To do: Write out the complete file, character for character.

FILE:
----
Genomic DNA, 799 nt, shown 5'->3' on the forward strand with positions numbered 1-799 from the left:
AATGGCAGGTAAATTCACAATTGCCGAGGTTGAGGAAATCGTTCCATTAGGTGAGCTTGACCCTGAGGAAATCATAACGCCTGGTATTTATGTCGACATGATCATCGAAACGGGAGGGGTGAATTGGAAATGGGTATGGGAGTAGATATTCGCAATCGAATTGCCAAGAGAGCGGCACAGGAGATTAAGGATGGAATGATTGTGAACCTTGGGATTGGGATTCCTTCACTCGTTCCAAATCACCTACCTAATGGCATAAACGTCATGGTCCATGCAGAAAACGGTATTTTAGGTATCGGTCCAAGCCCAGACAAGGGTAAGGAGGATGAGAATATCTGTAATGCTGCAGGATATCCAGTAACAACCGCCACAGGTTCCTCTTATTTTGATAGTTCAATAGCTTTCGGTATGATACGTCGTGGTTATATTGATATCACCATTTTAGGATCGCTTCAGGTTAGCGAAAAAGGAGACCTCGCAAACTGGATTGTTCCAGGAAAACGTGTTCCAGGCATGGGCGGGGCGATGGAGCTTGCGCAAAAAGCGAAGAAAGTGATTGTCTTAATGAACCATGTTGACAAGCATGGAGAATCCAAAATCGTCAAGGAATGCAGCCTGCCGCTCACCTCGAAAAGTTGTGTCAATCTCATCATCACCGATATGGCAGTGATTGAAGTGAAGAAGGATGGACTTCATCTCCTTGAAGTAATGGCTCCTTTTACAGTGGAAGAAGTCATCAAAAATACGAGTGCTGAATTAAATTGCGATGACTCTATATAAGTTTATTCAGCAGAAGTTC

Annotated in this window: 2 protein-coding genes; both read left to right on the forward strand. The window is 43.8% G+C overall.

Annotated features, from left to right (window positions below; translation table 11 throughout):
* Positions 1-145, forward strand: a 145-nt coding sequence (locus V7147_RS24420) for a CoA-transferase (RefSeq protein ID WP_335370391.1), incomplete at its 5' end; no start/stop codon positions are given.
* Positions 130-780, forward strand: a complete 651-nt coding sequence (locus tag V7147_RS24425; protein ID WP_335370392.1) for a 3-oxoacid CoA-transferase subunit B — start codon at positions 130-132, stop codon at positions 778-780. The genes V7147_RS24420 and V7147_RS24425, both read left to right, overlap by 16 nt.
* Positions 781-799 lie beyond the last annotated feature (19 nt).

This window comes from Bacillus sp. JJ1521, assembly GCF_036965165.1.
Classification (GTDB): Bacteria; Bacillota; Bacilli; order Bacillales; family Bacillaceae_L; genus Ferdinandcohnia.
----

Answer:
Genomic DNA, 799 nt, shown 5'->3' on the forward strand with positions numbered 1-799 from the left:
AATGGCAGGTAAATTCACAATTGCCGAGGTTGAGGAAATCGTTCCATTAGGTGAGCTTGACCCTGAGGAAATCATAACGCCTGGTATTTATGTCGACATGATCATCGAAACGGGAGGGGTGAATTGGAAATGGGTATGGGAGTAGATATTCGCAATCGAATTGCCAAGAGAGCGGCACAGGAGATTAAGGATGGAATGATTGTGAACCTTGGGATTGGGATTCCTTCACTCGTTCCAAATCACCTACCTAATGGCATAAACGTCATGGTCCATGCAGAAAACGGTATTTTAGGTATCGGTCCAAGCCCAGACAAGGGTAAGGAGGATGAGAATATCTGTAATGCTGCAGGATATCCAGTAACAACCGCCACAGGTTCCTCTTATTTTGATAGTTCAATAGCTTTCGGTATGATACGTCGTGGTTATATTGATATCACCATTTTAGGATCGCTTCAGGTTAGCGAAAAAGGAGACCTCGCAAACTGGATTGTTCCAGGAAAACGTGTTCCAGGCATGGGCGGGGCGATGGAGCTTGCGCAAAAAGCGAAGAAAGTGATTGTCTTAATGAACCATGTTGACAAGCATGGAGAATCCAAAATCGTCAAGGAATGCAGCCTGCCGCTCACCTCGAAAAGTTGTGTCAATCTCATCATCACCGATATGGCAGTGATTGAAGTGAAGAAGGATGGACTTCATCTCCTTGAAGTAATGGCTCCTTTTACAGTGGAAGAAGTCATCAAAAATACGAGTGCTGAATTAAATTGCGATGACTCTATATAAGTTTATTCAGCAGAAGTTC

Annotated in this window: 2 protein-coding genes; both read left to right on the forward strand. The window is 43.8% G+C overall.

Annotated features, from left to right (window positions below; translation table 11 throughout):
* Positions 1-145, forward strand: a 145-nt coding sequence (locus V7147_RS24420) for a CoA-transferase (RefSeq protein ID WP_335370391.1), incomplete at its 5' end; no start/stop codon positions are given.
* Positions 130-780, forward strand: a complete 651-nt coding sequence (locus tag V7147_RS24425; protein ID WP_335370392.1) for a 3-oxoacid CoA-transferase subunit B — start codon at positions 130-132, stop codon at positions 778-780. The genes V7147_RS24420 and V7147_RS24425, both read left to right, overlap by 16 nt.
* Positions 781-799 lie beyond the last annotated feature (19 nt).

This window comes from Bacillus sp. JJ1521, assembly GCF_036965165.1.
Classification (GTDB): Bacteria; Bacillota; Bacilli; order Bacillales; family Bacillaceae_L; genus Ferdinandcohnia.